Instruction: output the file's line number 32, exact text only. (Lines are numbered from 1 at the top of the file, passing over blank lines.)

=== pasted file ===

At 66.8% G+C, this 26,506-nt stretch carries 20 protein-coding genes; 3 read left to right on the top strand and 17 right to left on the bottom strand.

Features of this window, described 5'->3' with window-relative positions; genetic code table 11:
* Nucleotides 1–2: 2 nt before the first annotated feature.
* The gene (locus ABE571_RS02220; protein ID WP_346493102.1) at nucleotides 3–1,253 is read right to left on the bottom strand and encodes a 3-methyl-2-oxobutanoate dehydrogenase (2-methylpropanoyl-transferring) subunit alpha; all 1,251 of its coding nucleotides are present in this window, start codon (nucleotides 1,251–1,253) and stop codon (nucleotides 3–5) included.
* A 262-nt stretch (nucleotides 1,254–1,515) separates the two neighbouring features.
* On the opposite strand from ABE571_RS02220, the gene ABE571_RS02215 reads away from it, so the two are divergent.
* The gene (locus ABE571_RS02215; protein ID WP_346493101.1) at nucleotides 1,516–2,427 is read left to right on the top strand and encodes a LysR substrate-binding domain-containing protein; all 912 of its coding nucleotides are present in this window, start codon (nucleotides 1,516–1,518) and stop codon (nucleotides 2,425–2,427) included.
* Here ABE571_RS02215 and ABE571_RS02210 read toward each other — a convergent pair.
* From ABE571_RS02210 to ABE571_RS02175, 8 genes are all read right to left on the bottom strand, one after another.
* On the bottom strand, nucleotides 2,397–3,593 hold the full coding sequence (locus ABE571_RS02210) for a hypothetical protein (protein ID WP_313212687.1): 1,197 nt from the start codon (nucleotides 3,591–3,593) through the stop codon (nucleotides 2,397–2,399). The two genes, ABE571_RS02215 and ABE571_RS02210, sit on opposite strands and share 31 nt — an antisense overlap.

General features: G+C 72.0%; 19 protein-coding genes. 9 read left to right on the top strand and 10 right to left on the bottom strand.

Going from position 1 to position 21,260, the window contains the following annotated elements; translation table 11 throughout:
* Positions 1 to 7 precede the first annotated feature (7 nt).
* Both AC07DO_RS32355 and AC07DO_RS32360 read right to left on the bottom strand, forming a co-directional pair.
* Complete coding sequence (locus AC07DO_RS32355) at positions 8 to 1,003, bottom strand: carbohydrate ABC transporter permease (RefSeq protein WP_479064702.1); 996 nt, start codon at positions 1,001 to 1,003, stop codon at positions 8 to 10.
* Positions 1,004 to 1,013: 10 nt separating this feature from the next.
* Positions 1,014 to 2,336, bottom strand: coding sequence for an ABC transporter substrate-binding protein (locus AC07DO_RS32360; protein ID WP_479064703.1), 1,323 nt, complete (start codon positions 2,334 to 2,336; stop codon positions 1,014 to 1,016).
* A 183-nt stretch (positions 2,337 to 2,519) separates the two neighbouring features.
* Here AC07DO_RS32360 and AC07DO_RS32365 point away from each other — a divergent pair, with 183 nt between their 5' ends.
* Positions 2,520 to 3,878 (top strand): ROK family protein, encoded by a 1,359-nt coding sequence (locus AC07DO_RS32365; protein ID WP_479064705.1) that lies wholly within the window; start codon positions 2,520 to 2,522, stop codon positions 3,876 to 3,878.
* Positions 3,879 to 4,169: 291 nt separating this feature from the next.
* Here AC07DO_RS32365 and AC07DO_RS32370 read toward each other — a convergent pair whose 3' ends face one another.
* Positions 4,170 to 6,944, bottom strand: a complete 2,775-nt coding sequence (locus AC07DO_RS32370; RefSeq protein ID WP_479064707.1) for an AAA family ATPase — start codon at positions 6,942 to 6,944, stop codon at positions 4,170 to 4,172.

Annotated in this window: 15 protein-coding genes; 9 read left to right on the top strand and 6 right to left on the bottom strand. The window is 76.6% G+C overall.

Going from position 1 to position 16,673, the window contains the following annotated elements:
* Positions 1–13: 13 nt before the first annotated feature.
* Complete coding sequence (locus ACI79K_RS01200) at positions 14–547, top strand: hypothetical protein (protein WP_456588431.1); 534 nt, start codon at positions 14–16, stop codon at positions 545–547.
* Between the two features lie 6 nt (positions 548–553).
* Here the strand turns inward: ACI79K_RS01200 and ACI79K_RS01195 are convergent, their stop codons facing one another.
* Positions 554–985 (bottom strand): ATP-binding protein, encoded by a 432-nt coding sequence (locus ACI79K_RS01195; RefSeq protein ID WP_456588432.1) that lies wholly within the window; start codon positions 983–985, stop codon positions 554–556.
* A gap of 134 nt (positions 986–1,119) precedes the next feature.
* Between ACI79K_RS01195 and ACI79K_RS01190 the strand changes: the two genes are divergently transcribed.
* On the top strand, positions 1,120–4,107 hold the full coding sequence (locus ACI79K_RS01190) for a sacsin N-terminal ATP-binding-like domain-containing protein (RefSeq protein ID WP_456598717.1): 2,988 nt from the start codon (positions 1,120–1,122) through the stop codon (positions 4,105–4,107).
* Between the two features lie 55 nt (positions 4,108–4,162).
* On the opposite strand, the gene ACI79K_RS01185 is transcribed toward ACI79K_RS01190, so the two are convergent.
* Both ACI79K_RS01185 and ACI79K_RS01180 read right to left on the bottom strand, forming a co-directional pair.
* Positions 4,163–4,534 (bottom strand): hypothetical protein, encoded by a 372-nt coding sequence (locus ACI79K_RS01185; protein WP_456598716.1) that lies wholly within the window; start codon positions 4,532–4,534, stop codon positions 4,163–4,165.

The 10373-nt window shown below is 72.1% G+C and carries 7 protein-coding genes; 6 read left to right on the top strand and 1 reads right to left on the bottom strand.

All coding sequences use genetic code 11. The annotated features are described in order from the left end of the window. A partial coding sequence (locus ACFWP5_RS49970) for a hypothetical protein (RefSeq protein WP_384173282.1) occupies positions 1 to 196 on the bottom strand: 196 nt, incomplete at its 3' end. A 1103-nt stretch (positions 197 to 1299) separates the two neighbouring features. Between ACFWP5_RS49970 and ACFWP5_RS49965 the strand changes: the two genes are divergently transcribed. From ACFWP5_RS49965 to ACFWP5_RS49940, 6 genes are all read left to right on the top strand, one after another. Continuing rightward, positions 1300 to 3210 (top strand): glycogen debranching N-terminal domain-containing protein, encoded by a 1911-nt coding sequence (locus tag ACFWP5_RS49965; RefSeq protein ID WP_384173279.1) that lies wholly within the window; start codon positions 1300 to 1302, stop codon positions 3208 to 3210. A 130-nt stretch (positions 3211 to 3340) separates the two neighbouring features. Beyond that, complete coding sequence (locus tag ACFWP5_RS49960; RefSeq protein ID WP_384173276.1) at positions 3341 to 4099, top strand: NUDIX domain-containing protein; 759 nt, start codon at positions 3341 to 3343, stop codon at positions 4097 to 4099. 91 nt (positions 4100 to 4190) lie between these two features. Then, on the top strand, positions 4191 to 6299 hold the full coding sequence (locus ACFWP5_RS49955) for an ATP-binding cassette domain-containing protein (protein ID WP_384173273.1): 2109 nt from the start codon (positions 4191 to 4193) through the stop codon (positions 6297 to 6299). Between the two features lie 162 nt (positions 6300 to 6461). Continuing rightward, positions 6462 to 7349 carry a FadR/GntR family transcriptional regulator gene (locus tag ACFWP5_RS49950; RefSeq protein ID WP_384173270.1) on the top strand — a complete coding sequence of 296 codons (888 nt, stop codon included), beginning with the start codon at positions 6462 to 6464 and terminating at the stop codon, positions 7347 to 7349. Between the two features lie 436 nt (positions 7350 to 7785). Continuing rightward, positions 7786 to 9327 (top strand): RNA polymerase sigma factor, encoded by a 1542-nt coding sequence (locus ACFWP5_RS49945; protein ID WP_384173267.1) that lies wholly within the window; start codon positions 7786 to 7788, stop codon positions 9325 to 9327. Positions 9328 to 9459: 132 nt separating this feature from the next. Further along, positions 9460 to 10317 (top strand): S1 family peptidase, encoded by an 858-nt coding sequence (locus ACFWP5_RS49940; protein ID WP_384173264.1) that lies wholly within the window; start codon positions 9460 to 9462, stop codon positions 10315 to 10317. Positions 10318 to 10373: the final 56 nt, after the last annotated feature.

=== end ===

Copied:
* Between ACI79K_RS01195 and ACI79K_RS01190 the strand changes: the two genes are divergently transcribed.